Fort Lauderdale, FL— Attorneys last week squared off over what role, if any, R.J. Reynolds and tobacco industry messaging played in the lung cancer death of a Florida woman, as trial opened against the tobacco giant. Hamilton v. R.J. Reynolds, 2008-CV-019632.
Janice Hamilton, who began smoking when she was about 31, died from cancer in 1992, after smoking up to two packs of cigarettes a day for more than three decades. Her son, Robert, contends that Reynolds’ involvement in a scheme to hide the dangers of smoking addicted their mother to nicotine and caused her death.
During openings last Thursday, Robert Hamilton’s attorney, Kelley | Uustal’s Eric Rosen, told jurors Hamilton began smoking as a way to stay awake with her newborn late at night. Rosen said Hamilton quickly became hooked on cigarettes. And he contended her efforts to quit were undercut both by the strength of her addiction and a tobacco industry-wide conspiracy to cast doubt on the dangers of smoking.
Rosen walked jurors through documents showing Reynolds and other tobacco companies funded institutions meant to counter evidence of smoking’s risks, while crafting sophiscated campaigns to market cigarettes they knew were addictive. “They knew that… if there’s doubt, then the risk is limited in [the smoker’s] mind,” Rosen said. “You’re going to see how powerful this machine was.”
The case is one of thousands that stem from Engle v. Liggett Group Inc., a 1994 Florida state court class-action lawsuit against Reynolds and the nation's other tobacco companies, in which jurors found for the plaintiffs. The state's supreme court later decertified the class, but ruled Engle progeny cases may be tried individually. Plaintiffs are entitled to the benefit of the jury's findings in the original verdict, including the determination that tobacco companies placed a dangerous, addictive product on the market and hid the dangers of smoking.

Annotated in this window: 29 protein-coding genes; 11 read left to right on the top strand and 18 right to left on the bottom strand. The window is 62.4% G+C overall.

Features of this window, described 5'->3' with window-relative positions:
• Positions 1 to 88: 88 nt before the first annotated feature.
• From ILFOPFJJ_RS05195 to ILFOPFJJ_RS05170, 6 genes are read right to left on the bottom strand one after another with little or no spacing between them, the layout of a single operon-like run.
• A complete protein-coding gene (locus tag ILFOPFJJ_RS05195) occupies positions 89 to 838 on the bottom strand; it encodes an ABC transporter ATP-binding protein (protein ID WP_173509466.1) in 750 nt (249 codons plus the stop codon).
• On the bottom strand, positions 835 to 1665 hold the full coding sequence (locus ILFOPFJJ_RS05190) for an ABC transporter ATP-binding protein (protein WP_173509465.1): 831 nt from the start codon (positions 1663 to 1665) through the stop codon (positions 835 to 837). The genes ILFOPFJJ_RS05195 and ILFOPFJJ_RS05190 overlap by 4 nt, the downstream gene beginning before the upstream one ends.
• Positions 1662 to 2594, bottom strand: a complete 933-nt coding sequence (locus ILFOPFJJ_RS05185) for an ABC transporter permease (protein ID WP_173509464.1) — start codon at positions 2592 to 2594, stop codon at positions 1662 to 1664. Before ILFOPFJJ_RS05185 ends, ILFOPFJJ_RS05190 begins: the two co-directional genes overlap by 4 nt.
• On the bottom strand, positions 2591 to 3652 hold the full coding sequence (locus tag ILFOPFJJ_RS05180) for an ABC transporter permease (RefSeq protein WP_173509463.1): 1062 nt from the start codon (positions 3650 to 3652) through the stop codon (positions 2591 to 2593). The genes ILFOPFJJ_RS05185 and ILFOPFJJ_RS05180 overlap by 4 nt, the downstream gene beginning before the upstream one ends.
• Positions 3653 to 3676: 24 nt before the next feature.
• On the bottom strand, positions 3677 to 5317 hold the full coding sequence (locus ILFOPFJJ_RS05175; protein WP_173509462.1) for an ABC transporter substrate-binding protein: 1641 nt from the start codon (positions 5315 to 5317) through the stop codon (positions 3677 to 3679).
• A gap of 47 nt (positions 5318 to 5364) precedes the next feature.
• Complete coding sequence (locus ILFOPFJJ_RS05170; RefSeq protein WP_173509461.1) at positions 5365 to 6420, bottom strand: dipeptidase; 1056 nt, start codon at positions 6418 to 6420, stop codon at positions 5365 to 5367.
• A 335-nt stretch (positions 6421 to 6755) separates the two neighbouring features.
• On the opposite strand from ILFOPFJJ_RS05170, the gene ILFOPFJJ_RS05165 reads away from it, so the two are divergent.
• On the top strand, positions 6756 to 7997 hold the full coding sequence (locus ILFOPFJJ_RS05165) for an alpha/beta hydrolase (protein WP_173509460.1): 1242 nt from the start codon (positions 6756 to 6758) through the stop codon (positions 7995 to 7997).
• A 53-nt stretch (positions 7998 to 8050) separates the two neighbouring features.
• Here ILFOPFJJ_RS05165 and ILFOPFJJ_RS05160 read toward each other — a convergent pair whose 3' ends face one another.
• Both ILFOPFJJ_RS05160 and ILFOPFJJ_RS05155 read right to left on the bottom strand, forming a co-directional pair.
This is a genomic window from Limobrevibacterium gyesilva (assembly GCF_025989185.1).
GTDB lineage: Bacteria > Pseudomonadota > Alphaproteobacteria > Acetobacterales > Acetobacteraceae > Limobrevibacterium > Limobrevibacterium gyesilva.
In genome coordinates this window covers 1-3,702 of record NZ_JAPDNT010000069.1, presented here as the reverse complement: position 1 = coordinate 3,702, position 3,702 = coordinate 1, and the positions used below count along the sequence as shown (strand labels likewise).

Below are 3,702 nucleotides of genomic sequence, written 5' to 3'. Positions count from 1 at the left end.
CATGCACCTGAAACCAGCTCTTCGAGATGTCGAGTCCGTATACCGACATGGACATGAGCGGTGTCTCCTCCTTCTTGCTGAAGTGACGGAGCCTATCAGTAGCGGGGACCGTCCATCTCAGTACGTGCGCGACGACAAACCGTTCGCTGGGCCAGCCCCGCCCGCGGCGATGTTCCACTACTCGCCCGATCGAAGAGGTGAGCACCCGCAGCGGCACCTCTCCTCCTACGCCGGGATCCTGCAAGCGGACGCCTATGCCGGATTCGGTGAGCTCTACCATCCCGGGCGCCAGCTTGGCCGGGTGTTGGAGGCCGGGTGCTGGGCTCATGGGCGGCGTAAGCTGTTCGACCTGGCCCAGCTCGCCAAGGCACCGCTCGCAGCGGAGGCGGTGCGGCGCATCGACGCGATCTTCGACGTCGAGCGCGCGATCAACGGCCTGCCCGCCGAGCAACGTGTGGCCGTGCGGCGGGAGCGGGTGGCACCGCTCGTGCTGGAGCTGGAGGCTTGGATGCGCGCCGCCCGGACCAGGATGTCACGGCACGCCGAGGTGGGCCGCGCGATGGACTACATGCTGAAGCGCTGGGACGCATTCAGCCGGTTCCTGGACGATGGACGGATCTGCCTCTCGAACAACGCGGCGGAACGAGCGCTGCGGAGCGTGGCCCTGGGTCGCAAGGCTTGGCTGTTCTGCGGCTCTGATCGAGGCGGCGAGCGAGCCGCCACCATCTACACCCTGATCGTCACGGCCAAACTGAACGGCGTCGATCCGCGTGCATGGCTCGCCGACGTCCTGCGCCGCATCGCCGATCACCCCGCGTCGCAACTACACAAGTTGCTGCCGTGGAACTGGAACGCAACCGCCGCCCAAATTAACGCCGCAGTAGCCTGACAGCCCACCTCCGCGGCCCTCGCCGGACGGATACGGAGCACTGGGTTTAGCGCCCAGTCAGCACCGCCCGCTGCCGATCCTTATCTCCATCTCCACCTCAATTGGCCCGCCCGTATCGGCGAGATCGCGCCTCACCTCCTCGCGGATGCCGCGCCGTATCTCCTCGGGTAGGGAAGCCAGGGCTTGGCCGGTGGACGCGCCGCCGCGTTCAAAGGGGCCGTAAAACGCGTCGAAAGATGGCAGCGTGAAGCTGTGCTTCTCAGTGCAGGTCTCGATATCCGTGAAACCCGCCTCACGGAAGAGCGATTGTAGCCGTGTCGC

To be entitled to those findings, however, each plaintiff must prove the smoker at the heart of their case suffered from nicotine addiction that was the legal cause of a smoking-related disease, such as lung cancer.
The defense contends Hamilton knew the dangers of smoking and was not interested in stopping in time to avoid her cancer. During last Thursday’s openings, King & Spalding’s Cory Hohnbaum told jurors Hamilton began smoking as an adult in 1955 when stories about the dangers of cigarettes were widespread.
Hohnbaum said Hamilton never took committed steps to quit cigarettes, and ignored pleas from her family to do more in trying to quit. “Nothing could have been provided to her that would have sufficiently motivated her to quit smoking.” Hohnbaum said. “She didn’t want to quit.”
Closings are Friday
Email Arlin Crisco at email@example.com.
Robert Hamilton is represented by Kelley | Uustal’s Eric Rosen and Kimberly Wald.
R.J. Reynolds is represented by King & Spalding’s Cory Hohnbaum and Spencer Diamond.
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